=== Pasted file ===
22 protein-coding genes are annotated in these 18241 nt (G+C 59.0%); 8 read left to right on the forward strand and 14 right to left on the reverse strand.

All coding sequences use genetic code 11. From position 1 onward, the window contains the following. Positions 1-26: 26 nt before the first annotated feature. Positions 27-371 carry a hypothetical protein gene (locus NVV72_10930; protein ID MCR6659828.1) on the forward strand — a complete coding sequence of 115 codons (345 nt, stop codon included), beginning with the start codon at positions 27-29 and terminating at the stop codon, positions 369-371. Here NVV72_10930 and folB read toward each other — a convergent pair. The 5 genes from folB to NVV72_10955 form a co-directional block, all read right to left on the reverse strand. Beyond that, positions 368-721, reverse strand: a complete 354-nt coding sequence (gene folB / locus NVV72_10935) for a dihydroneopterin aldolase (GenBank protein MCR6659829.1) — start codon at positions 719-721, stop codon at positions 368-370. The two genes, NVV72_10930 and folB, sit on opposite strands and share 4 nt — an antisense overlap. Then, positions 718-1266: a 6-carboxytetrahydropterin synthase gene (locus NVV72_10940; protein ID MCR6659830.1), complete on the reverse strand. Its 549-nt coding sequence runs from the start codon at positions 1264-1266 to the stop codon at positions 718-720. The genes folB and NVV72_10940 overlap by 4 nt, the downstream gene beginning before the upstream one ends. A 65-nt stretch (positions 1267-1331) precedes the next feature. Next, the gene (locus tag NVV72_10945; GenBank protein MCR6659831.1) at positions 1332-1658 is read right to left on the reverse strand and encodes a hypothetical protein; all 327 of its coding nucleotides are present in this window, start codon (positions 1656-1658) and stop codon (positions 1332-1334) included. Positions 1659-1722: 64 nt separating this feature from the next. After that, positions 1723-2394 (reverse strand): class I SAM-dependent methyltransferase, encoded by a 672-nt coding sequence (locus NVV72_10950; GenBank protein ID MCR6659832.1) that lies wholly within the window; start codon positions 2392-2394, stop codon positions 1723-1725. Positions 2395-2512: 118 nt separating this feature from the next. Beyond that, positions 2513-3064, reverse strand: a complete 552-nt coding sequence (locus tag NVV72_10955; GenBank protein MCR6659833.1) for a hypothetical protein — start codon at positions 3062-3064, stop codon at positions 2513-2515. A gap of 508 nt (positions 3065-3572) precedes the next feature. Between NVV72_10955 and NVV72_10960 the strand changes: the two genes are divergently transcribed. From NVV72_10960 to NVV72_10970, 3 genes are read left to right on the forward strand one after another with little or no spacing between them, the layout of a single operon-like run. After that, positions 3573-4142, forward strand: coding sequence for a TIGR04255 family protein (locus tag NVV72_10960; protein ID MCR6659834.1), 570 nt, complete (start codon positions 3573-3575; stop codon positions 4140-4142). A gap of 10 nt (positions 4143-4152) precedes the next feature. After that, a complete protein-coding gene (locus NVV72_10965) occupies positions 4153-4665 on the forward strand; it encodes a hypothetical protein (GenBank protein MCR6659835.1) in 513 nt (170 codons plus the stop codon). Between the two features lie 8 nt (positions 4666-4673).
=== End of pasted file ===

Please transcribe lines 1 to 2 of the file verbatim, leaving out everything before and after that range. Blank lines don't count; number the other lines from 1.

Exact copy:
22 protein-coding genes are annotated in these 18241 nt (G+C 59.0%); 8 read left to right on the forward strand and 14 right to left on the reverse strand.

All coding sequences use genetic code 11. From position 1 onward, the window contains the following. Positions 1-26: 26 nt before the first annotated feature. Positions 27-371 carry a hypothetical protein gene (locus NVV72_10930; protein ID MCR6659828.1) on the forward strand — a complete coding sequence of 115 codons (345 nt, stop codon included), beginning with the start codon at positions 27-29 and terminating at the stop codon, positions 369-371. Here NVV72_10930 and folB read toward each other — a convergent pair. The 5 genes from folB to NVV72_10955 form a co-directional block, all read right to left on the reverse strand. Beyond that, positions 368-721, reverse strand: a complete 354-nt coding sequence (gene folB / locus NVV72_10935) for a dihydroneopterin aldolase (GenBank protein MCR6659829.1) — start codon at positions 719-721, stop codon at positions 368-370. The two genes, NVV72_10930 and folB, sit on opposite strands and share 4 nt — an antisense overlap. Then, positions 718-1266: a 6-carboxytetrahydropterin synthase gene (locus NVV72_10940; protein ID MCR6659830.1), complete on the reverse strand. Its 549-nt coding sequence runs from the start codon at positions 1264-1266 to the stop codon at positions 718-720. The genes folB and NVV72_10940 overlap by 4 nt, the downstream gene beginning before the upstream one ends. A 65-nt stretch (positions 1267-1331) precedes the next feature. Next, the gene (locus tag NVV72_10945; GenBank protein MCR6659831.1) at positions 1332-1658 is read right to left on the reverse strand and encodes a hypothetical protein; all 327 of its coding nucleotides are present in this window, start codon (positions 1656-1658) and stop codon (positions 1332-1334) included. Positions 1659-1722: 64 nt separating this feature from the next. After that, positions 1723-2394 (reverse strand): class I SAM-dependent methyltransferase, encoded by a 672-nt coding sequence (locus NVV72_10950; GenBank protein ID MCR6659832.1) that lies wholly within the window; start codon positions 2392-2394, stop codon positions 1723-1725. Positions 2395-2512: 118 nt separating this feature from the next. Beyond that, positions 2513-3064, reverse strand: a complete 552-nt coding sequence (locus tag NVV72_10955; GenBank protein MCR6659833.1) for a hypothetical protein — start codon at positions 3062-3064, stop codon at positions 2513-2515. A gap of 508 nt (positions 3065-3572) precedes the next feature. Between NVV72_10955 and NVV72_10960 the strand changes: the two genes are divergently transcribed. From NVV72_10960 to NVV72_10970, 3 genes are read left to right on the forward strand one after another with little or no spacing between them, the layout of a single operon-like run. After that, positions 3573-4142, forward strand: coding sequence for a TIGR04255 family protein (locus tag NVV72_10960; protein ID MCR6659834.1), 570 nt, complete (start codon positions 3573-3575; stop codon positions 4140-4142). A gap of 10 nt (positions 4143-4152) precedes the next feature. After that, a complete protein-coding gene (locus NVV72_10965) occupies positions 4153-4665 on the forward strand; it encodes a hypothetical protein (GenBank protein MCR6659835.1) in 513 nt (170 codons plus the stop codon). Between the two features lie 8 nt (positions 4666-4673).